2017-03-09 / News

Traffic board against East Ferry changes

Three weeks after the town councilors bared their support for a rearranged East Ferry parking lot, the traffic committee recommended keeping the layout status quo.

The council, at its Feb. 6 meeting, unanimously approved preliminary plans to move the triangular park currently bordering Conanicus Avenue, which is best known for housing the Christmas tree, toward the seawall. At their Feb. 26 meeting, however, members of the traffic committee voted 4-1 to support the old layout with Mary Meagher, who also serves on the council, dissenting.

Some downtown business owners, worrying about the flow of traffic in the congested lot, agreed with the traffic board.

“It’s not going to change our primary focus of keeping everything moving in the right direction,” Spinnakers owner Mike Ridge said. “In fact, it might make it worse.”

Town Engineer Mike Gray presented the two options to the board. Although the main focus of both plans is to repair the sidewalks, curbing, asphalt and drainage, Gray said, the alternate layout would make East Ferry more inviting for residents and tourists.

“It’s basically the gateway to the community,” he said. “This is where the town goes to enjoy the waterfront.”

Both plans would retain the 46 parking spaces, but the alternate layout would pave the triangular park into the existing parking lot, which would be moved west toward Conanicus Avenue. The area opened along the bay would be transformed into a grassy area with benches, trash cans, a bike rack and shrubs. Moreover, Gray said, that boardwalk and park would connect to Veterans Memorial Square to the north.

“It would connect these spaces and make it more continuous,” he said. “It would create conformity.”

According to Gray, the primary goal was to maintain the parking spaces, but this new plan also protected the views, provided a continuous street edge and increased usable green space.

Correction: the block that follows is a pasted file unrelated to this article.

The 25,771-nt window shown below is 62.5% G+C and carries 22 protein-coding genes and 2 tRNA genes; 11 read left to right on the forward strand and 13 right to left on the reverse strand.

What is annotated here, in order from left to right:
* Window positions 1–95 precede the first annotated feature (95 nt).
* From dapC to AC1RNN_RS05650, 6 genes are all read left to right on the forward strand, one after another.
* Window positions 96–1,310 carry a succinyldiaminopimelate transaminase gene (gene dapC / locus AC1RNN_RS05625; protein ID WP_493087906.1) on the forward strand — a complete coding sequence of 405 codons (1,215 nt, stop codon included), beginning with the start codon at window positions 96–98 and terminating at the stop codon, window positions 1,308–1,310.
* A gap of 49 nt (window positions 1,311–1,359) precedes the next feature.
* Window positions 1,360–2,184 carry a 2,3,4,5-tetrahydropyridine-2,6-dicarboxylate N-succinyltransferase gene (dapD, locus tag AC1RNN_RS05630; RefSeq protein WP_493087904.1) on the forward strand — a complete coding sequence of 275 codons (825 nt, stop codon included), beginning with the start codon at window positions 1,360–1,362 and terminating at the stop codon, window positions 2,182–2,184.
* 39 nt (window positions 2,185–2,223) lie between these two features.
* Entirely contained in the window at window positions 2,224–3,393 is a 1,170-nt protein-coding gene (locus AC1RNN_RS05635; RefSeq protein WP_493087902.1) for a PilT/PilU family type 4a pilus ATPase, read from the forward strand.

Town Administrator Andy Nota called it a compromise.

“It’ll improve the pedestrian flow while maintaining the parking spaces,” he said.

The board, however, had reservations, mainly with the turning radiuses for delivery trucks. Gray, however, said the alternate layout could accommodate trucks, as long as they weren’t 53-footers. Those tractor-trailers are uncommon in that lot, he said.

Committeeman Bill Munger, who owns Conanicut Marine Services at Ferry Wharf, participated in the discussion and vote.

“I’ve spent a lifetime down there,” he said. “I cannot support the second plan.”

Although the traffic board’s approval is not needed to move forward, the administration will continue to vet both plans using the feedback it receives, Gray said. Next up, the administration is expected to present the layouts to the planning commission. Regardless of which layout is chosen, the project is estimated to cost roughly $300,000.

At Monday’s council meeting, Meagher briefed the councilors on the traffic discussion. She said the committee may have “jumped the gun.”

“It should also be noted that there are members on the traffic commission that are also shop owners,” she said.

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